Walter of Douai
Walter of Douai (Old Norman: Wautier de Douai) (born c.1046, died: c.1107) was a Norman knight, probably at the Battle of Hastings, and a major landowner in South West England after the Norman Conquest, being feudal baron of Bampton in Devon and of Castle Cary in Somerset. He is given various names and titles in different sources including: Walter (or Walschin or Walscin) de Douai. Douai is sometimes written as Dowai. He has also been called Gautier de Douai and later Walter the Fleming.
Walter was the son of Urso of Douai, that was then a fiefdom of the counts of Flanders and now is a commune in the Nord département in northern France. Located on the river Scarpe some 40 km from Lille and 25 km from Arras.
He married Emma (or Eddeva) of Devon, and may have had two children: Richilde de Douai and Ralph (of Tintinhull) Lovel. He also had a second wife. His son Robert built Bampton Castle in Devon.
In the aftermath of the victory, William the Conqueror entrusted the conquest of the south-west of England to his half-brother Robert of Mortain. Expecting stiff resistance, Robert marched west into Somerset, supported by forces under Walter of Douai, who entered from the north; a third force, under the command of William de Moyon, landed by sea along the Somerset coast.
Following the defeat of the Saxons by the Normans in 1066, various castles were set up in Somerset by the new lords such as that at Dunster, and the manors were awarded to followers of William the Conqueror such as William de Moyon and Walter of Douai.
After the Norman invasion the land on which Bridgwater stands was given to Walter of Douai, hence becoming known variously as Burgh-Walter, Brugg-Walter and Brigg-Walter, eventually corrupted to Bridgwater. An alternative version is that it derives from "Bridge of Walter" (i.e. Walter's Bridge).
Others holdings in Somerset and Devon included: Allerton, Alstone, Alston Sutton, Ansford, Badgworth, Bathealton, Bawdrip, Bradney, Bratton Seymour, Brean, Burnham on Sea, Chilcompton, Crook, Dunwear, Horsey, Huntspill, Pawlett, Sparkford, Stretcholt, Tarnock, Walpole, Watchet, Wembdon Wincanton, Berrynarbor, Coleridge (Stokenham), Combe Raleigh, Dipford, Dunsford, Goodrington, Greenway, Kerswell (Hockworthy), Knowstone, Little Rackenford, Luppitt, Mohuns Ottery, Shapcombe, Spurway, Stoke Fleming, Townstal, Uffculme, Woodcombe and Holacombe. Many of these were let to tenants.
Cary Castle, a motte and bailey castle was built either by Walter of Douai or by his son Robert who also built Bampton Castle in Devon. He was also holder of the land on which Cockroad Wood Castle was built.
- https://archive.org/details/lafodalitdansle00brasgoog La féodalité dans le Nord de la France. Histoire du château & de la châtellenie de Douai. (French language). Author: Félix Brassart. Published 1877.
- Open Domesday Online: Walter of Douai
- Green p. 66
- Keats-Rohan page 39
- Dunning, 1995 page 32-33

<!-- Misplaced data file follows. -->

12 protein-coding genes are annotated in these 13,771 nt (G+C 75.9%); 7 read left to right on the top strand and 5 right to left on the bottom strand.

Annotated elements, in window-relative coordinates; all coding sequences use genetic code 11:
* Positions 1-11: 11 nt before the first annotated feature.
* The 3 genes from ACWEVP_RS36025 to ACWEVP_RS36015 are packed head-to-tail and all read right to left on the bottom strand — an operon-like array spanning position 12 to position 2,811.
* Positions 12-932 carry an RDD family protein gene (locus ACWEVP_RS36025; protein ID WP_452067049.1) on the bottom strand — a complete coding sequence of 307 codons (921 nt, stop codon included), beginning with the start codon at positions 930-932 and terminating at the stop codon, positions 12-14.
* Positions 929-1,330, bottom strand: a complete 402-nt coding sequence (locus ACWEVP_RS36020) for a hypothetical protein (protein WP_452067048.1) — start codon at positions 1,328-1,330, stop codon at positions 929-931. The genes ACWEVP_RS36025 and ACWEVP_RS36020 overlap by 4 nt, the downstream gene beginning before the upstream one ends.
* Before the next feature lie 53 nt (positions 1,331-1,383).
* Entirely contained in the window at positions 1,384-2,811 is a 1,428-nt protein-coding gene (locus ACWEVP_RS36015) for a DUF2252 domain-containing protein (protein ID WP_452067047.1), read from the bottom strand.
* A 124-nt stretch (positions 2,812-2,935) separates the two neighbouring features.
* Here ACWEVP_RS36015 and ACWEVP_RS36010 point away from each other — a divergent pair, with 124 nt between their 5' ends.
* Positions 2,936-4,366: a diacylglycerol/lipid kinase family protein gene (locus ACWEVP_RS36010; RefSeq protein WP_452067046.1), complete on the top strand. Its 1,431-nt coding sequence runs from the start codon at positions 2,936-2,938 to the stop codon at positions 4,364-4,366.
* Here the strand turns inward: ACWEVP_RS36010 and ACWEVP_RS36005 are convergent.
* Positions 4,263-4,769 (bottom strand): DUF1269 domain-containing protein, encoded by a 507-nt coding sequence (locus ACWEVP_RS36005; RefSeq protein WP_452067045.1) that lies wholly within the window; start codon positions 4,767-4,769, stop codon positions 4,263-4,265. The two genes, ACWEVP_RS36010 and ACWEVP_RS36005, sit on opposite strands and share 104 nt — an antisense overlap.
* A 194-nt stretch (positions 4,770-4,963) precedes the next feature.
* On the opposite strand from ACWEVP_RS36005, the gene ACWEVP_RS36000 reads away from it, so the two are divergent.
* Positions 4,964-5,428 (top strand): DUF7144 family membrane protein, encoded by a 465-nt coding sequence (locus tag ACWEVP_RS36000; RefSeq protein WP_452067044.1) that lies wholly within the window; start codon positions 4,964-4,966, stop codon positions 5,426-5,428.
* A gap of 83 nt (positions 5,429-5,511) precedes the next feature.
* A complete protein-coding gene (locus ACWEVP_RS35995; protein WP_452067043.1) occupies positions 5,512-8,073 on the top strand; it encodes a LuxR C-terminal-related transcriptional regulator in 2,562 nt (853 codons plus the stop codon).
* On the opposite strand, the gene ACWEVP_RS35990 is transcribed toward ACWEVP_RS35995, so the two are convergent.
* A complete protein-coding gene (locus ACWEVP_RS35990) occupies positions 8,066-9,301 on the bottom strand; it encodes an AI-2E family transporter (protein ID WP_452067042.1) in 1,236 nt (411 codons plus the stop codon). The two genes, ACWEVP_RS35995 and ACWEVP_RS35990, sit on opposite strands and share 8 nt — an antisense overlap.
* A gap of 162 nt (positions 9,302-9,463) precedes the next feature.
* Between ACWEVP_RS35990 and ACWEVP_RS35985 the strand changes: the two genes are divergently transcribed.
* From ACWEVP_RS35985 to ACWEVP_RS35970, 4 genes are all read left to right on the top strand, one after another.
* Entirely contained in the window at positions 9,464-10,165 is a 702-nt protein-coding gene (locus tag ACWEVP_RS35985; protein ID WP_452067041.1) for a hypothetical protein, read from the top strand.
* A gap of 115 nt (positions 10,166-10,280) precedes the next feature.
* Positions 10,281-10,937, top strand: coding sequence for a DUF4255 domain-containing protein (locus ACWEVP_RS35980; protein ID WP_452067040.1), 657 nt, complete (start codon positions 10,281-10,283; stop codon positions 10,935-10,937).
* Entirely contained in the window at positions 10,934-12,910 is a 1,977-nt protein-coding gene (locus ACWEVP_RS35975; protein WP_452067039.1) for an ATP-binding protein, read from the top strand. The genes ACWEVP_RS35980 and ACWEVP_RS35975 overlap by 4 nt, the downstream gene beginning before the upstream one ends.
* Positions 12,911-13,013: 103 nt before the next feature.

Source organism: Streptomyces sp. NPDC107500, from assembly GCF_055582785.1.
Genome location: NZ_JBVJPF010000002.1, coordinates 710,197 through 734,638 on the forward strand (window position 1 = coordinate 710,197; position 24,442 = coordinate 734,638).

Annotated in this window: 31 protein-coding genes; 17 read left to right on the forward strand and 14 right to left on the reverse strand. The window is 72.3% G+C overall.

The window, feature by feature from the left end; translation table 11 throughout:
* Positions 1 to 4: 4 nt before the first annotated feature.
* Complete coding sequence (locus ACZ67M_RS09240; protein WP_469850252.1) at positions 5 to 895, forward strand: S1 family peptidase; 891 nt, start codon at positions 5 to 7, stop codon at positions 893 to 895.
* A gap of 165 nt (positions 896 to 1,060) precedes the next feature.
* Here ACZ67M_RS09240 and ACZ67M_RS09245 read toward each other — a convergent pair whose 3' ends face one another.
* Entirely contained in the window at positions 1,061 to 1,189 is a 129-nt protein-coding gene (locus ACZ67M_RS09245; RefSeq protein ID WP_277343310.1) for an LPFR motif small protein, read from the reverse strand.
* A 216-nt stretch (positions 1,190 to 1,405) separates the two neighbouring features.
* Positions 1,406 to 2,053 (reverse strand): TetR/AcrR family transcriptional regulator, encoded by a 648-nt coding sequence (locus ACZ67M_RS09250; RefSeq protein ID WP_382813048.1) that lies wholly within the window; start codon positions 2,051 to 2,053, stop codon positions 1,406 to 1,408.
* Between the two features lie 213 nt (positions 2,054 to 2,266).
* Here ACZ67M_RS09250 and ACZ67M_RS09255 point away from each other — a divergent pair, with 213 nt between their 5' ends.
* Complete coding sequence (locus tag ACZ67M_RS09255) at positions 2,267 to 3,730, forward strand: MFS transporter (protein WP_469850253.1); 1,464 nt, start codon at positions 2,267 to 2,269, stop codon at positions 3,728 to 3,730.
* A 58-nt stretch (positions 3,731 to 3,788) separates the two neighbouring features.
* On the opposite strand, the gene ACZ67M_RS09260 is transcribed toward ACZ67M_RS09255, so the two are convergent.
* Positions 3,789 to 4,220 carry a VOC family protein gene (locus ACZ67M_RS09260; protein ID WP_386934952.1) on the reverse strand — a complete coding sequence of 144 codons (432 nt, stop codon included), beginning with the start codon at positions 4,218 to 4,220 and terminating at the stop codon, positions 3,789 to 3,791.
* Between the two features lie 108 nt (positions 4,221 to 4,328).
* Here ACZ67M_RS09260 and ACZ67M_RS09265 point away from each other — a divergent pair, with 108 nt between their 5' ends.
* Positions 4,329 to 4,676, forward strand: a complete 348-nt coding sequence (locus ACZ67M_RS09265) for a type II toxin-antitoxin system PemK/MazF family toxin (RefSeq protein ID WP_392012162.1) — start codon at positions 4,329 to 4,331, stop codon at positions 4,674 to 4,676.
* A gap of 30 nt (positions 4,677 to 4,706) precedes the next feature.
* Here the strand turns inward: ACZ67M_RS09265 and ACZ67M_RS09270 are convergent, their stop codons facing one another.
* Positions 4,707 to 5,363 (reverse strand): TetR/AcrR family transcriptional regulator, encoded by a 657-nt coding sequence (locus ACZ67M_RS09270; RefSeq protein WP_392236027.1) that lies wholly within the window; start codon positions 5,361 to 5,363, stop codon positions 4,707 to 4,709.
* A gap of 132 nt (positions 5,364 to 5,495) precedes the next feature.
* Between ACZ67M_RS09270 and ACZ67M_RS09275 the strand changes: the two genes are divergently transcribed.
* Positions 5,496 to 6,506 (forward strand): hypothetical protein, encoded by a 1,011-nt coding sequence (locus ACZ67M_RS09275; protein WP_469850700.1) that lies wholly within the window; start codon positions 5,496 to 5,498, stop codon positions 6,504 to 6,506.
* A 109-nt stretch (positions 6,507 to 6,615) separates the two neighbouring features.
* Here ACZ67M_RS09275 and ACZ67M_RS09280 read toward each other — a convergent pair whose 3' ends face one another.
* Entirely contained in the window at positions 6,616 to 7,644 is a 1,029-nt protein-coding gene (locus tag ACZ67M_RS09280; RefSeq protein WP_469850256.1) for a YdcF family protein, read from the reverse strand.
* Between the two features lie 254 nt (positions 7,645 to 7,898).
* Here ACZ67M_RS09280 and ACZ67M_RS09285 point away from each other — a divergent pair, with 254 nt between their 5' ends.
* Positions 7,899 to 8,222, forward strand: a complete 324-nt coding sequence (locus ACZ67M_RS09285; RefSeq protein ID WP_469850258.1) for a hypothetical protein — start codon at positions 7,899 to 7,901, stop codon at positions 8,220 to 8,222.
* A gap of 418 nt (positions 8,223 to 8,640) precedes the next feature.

- "The Manor of Bawdrip". Bawdrip Online. Retrieved 16 May 2017.
- "Part 1: The Complete and Utter History of Bridgwater with the Celts, Saxons and the Normans". Somerset County Gazette. Retrieved 16 May 2017.
- "Devonshire Manors in the Domesday Book". Hemyock Castle. Retrieved 16 May 2017.
- Prior, pp.74–75.
- Prior, p.75.
- Dunning, 2001 p.21
- Sanders, I.J., English Baronies, Oxford, 1960, pp.5, 27
- Farr pages 101-116
- "History". Worle village. Retrieved 13 November 2010.
- "Bratton Seymour". Victoria County History. British History Online. Retrieved 28 November 2008.
- Fleming pages 132, 133, 235 & 246
- "Norman Origins". The Dowie Family Name. Retrieved 16 October 2011.
- "Devonshire Manors in the Domesday Book". Hemyock Castle. Retrieved 16 October 2011.
- "Domesday Somerset". Somerset County Council. Retrieved 16 October 2011.
- Page, William. "The Land of Walter de Dowai". Text of the Somerset Domesday: Part 2', A History of the County of Somerset: Volume 1 (1906), pp. 479-526. British History Online. Retrieved 16 October 2011.
- "Motte and Bailey Castle, Cockroad Wood, Charlton Musgrove". Somerset County Historic Environmental Record. Somerset County Council. Retrieved 18 July 2011.
- Bush, Robin (1994). Somerset: The Complete Guide. Dovecote Press. pp. 214. ISBN 1-874336-26-1.
- Dunning, Robert (1995). Somerset Castles. Tiverton: Somerset Books. ISBN 978-0-86183-278-1.
- Dunning, Robert (2001). Somerset Monasteries. Stroud: Tempus. ISBN 0-7524-1941-2.
- Farr, Grahame (1954). Somerset Harbours. London: Christopher Johnson.
- Fleming, Robin (2003). Domesday Book and the Law: Society and Legal Custom in Early Medieval England. Cambridge University Press. ISBN 978-0-521-52846-7.
- Green, Judith A. (2002). The Aristocracy of Norman England. Cambridge University Press. p. 66. ISBN 978-0-521-52465-0.
- Keats-Rohan, K. S. B. (1999). Prosopography of persons occurring in English documents, 1066-1166, Volume 1. Boydell & Brewer Ltd. ISBN 978-0-85115-722-1.
- Prior, Stuart. (2006) The Norman Art of War: a Few Well-Positioned Castles. Stroud, UK: Tempus. ISBN 0-7524-3651-1.
- Robinson, Stephen (1992). Somerset Place Names. Wimbourne: The Dovecote Press Ltd. ISBN 1-874336-03-2.